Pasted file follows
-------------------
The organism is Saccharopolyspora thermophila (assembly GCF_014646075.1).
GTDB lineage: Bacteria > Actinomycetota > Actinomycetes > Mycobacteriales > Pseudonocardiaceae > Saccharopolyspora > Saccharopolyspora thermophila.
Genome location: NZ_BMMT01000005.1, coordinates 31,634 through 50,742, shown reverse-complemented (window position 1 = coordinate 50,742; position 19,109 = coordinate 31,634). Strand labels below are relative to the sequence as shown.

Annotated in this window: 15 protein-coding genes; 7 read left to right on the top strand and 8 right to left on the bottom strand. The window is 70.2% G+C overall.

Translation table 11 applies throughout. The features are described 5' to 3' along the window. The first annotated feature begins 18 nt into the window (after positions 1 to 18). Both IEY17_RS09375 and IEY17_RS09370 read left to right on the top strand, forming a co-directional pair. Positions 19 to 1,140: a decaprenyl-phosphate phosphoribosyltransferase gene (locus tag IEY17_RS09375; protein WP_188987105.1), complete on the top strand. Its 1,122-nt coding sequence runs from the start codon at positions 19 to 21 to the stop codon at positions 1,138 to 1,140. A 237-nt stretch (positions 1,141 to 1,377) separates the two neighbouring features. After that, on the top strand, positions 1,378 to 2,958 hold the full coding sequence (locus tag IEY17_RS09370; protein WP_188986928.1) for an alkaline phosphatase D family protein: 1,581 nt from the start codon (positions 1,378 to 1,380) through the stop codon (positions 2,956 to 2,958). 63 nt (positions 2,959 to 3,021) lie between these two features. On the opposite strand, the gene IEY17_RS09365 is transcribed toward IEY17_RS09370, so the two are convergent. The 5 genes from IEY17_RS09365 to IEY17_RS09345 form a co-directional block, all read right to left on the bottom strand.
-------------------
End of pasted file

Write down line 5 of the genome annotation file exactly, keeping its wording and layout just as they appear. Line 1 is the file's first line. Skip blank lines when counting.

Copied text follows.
Translation table 11 applies throughout. The features are described 5' to 3' along the window. The first annotated feature begins 18 nt into the window (after positions 1 to 18). Both IEY17_RS09375 and IEY17_RS09370 read left to right on the top strand, forming a co-directional pair. Positions 19 to 1,140: a decaprenyl-phosphate phosphoribosyltransferase gene (locus tag IEY17_RS09375; protein WP_188987105.1), complete on the top strand. Its 1,122-nt coding sequence runs from the start codon at positions 19 to 21 to the stop codon at positions 1,138 to 1,140. A 237-nt stretch (positions 1,141 to 1,377) separates the two neighbouring features. After that, on the top strand, positions 1,378 to 2,958 hold the full coding sequence (locus tag IEY17_RS09370; protein WP_188986928.1) for an alkaline phosphatase D family protein: 1,581 nt from the start codon (positions 1,378 to 1,380) through the stop codon (positions 2,956 to 2,958). 63 nt (positions 2,959 to 3,021) lie between these two features. On the opposite strand, the gene IEY17_RS09365 is transcribed toward IEY17_RS09370, so the two are convergent. The 5 genes from IEY17_RS09365 to IEY17_RS09345 form a co-directional block, all read right to left on the bottom strand.